I've never read Edith Wharton. Not even that bane of high school English students, Ethan Frome. I saw and admired Martin Scorsese's version of The Age of Innocence, but that's about the extent of my Whartonizing. So I took down the old volume of The House of Mirth that's been yellowing on my shelves lo these many years. (Don't know where or when I got it. Maybe in graduate school, when I figured I needed to read something by her.)
Lately, I've been "doing" American lit. Twain, as you know, if you've been following these posts. And before that Henry James's The American -- one of those early James novels that true Jamesians regard almost as juvenilia. (I've never been much of a Jamesian. I foundered in my attempt to get through The Wings of the Dove.)
One reason for my current immersion in Am Lit is my lately heightened awareness of the ongoing oddness of America's relationship with the rest of the world, as well as the current squealing on the right about the loss of "the America I knew," as some of the participants in the town halls have put it. No profound insights into that as yet.
A movie log formerly known as Bookishness / By Charles Matthews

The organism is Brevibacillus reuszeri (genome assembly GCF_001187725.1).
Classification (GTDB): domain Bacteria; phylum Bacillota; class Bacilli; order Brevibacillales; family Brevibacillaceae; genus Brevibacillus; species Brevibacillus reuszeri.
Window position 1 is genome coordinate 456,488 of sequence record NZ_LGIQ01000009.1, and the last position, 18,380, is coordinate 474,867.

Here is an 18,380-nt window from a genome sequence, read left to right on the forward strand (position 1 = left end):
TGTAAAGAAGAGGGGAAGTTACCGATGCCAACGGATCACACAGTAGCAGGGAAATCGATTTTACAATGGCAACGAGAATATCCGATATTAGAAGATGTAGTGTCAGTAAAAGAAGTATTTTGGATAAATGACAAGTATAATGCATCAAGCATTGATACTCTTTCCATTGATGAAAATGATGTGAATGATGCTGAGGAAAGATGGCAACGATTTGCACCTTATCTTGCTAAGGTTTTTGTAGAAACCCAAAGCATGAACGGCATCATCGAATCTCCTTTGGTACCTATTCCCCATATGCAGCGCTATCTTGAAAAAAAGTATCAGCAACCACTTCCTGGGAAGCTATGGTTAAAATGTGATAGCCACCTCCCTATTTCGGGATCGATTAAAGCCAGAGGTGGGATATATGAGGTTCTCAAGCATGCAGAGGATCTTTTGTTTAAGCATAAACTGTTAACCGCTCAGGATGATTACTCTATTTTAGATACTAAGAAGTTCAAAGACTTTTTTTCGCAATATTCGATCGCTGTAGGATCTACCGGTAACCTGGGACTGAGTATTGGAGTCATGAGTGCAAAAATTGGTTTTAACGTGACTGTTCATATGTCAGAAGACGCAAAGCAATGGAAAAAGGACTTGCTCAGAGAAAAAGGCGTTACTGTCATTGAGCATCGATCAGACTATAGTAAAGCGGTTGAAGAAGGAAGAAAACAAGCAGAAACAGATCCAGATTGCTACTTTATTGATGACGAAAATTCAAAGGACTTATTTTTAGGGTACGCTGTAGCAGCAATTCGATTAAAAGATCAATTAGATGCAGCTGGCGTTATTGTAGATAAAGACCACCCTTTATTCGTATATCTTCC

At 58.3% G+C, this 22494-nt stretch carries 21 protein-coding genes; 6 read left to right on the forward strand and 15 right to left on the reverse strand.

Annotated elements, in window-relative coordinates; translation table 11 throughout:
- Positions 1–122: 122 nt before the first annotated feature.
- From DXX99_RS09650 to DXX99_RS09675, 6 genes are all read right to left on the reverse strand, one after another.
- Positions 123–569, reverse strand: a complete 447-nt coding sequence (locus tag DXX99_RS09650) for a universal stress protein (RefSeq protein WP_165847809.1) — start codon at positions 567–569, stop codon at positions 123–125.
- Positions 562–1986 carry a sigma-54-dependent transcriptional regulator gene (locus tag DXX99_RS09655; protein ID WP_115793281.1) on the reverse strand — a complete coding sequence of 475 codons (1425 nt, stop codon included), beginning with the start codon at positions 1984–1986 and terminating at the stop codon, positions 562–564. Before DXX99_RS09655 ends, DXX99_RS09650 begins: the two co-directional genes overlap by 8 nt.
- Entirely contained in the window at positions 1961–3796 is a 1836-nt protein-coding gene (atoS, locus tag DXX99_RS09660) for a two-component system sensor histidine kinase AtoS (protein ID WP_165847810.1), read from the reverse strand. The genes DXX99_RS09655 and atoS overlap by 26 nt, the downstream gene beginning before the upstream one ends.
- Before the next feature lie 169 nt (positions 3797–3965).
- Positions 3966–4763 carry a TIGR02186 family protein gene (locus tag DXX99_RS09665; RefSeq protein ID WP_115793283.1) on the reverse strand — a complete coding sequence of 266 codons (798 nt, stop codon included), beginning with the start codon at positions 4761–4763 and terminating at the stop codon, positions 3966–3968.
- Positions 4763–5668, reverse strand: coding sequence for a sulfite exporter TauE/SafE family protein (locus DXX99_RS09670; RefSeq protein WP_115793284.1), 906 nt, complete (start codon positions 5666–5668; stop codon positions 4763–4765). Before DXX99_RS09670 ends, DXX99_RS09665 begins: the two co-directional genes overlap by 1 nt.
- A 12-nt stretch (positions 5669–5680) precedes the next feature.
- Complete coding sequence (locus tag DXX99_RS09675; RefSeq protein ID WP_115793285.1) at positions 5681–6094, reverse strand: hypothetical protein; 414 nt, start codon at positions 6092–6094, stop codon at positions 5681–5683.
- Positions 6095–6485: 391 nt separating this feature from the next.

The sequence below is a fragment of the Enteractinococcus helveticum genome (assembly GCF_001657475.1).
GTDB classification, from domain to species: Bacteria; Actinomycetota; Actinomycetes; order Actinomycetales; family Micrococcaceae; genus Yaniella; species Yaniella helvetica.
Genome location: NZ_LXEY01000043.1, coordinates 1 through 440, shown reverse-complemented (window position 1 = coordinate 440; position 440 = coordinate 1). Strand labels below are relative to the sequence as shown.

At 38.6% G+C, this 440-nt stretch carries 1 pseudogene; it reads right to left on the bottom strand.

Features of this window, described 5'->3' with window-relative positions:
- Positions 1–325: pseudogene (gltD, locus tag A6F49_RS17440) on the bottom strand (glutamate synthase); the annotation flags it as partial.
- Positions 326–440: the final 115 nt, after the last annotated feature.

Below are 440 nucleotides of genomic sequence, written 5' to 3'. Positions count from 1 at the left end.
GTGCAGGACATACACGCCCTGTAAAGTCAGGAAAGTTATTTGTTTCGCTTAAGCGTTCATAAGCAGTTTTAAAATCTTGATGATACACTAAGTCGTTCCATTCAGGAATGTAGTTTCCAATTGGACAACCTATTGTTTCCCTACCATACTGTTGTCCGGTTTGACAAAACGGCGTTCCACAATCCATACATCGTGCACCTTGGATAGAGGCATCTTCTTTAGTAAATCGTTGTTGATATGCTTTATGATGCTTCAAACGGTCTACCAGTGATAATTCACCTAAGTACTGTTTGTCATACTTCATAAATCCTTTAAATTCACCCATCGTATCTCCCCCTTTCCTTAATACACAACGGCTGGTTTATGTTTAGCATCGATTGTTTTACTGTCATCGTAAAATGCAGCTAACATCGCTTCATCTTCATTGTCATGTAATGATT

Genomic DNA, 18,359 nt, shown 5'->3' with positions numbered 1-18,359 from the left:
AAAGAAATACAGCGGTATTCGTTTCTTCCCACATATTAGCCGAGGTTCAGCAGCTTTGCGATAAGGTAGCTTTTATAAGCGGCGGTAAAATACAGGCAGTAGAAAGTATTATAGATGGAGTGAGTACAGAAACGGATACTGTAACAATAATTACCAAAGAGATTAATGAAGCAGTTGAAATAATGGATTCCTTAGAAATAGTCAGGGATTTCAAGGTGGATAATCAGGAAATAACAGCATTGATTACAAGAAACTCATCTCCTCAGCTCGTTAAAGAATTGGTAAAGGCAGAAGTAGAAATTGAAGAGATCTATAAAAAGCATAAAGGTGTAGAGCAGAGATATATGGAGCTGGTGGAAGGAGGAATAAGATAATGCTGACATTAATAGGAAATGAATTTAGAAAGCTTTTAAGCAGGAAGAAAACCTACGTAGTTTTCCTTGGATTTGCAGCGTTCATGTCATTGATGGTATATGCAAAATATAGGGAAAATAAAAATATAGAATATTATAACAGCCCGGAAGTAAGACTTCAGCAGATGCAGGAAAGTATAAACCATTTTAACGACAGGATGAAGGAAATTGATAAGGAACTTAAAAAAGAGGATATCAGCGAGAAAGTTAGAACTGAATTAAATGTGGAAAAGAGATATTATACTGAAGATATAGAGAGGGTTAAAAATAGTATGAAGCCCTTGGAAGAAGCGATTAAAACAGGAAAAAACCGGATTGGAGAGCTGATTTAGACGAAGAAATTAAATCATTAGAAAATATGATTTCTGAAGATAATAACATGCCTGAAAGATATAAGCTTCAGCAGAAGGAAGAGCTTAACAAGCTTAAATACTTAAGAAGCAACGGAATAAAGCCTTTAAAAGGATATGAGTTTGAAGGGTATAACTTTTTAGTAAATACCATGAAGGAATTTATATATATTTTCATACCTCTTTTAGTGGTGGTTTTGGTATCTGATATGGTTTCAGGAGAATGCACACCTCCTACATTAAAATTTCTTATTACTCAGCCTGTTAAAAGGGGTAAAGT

"Dazzled by so many and such marvelous inventions, the people of Macondo ... became indignant over the living images that the prosperous merchant Bruno Crespi projected in the theater with the lion-head ticket windows, for a character who had died and was buried in one film and for whose misfortune tears had been shed would reappear alive and transformed into an Arab in the next one. The audience, who had paid two cents apiece to share the difficulties of the actors, would not tolerate that outlandish fraud and they broke up the seats. The mayor, at the urging of Bruno Crespi, explained in a proclamation that the cinema was a machine of illusions that did not merit the emotional outbursts of the audience. With that discouraging explanation many ... decided not to return to the movies, considering that they already had too many troubles of their own to weep over the acted-out misfortunes of imaginary beings."--Gabriel García Márquez, One Hundred Years of Solitude